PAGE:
I’m building two J45s this time around, and this is the second. The commissioner is looking for a pretty classic J45 sound–friendly, unpretentious and loose. I have had a really nice set of mahogany on hand for a decade or longer that was looking for the right project. This is the one. It’ll be paired with the slightly more flexible of the two Adirondack spruce tops to make a fantastic slope-shouldered dread.
This red spruce top is joined and ready to party.
Another terrific Adirondack spruce top from Old Standard Wood.
I glue top and back plates together in a simple jig that keeps the plate flat and applies closing pressure via wedges.
I’ve had this really nice set of mahogany for the back and sides for quite a few years.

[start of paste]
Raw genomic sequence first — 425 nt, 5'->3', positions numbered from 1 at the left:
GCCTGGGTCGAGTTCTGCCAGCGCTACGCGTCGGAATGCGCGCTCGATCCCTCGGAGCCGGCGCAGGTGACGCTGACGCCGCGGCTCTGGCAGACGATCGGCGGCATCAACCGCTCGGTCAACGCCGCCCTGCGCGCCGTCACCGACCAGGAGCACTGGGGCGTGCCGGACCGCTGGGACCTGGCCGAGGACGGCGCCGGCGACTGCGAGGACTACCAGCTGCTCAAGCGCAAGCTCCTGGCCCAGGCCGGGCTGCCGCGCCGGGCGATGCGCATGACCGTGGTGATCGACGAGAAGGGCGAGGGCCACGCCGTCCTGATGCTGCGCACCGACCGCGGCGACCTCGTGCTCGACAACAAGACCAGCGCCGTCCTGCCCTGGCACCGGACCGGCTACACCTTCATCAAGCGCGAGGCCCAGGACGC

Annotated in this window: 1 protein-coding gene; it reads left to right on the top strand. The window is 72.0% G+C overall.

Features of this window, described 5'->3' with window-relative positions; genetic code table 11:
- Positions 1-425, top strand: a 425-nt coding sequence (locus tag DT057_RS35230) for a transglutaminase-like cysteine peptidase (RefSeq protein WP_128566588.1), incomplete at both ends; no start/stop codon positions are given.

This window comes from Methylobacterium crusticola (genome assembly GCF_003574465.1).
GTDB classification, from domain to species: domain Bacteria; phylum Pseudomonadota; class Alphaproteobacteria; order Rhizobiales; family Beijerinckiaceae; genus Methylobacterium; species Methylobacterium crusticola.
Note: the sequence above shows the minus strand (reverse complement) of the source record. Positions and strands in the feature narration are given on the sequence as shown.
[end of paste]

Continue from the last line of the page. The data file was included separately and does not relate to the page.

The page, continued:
The true Honduran mahogany, Swietenia macrophylla.
I cut a fresh batch of spruce bracewood for these guitars and felt like a millionaire, working with all this fine material.
Three good options for fingerboards, left to right: The leftmost piece is actually the mahogany neck blank, then granadillo (a hard, stripey wood), East Indian rosewood and finally katalox (a super hard purple-black wood)
Katalox is the hardest of the three (far right), granadillo is the second hardest, but East Indian rosewood, though not as dense as the other two, is a very popular material for fingerboards.
Bending up the thin wood strips for use in the rosette.
It’s fun to fit the rosette strips to the rosette pocket so that everything fits tightly for a clean result.
The rosette features curly maple which will be used for the purfling on this guitar, too.
I use a go-bar deck to glue in plate braces, so that the plate can be domed for strength.
Rough-shaping the back braces with a handplane.
The red spruce top and back braces are in place and have been roughly shaped.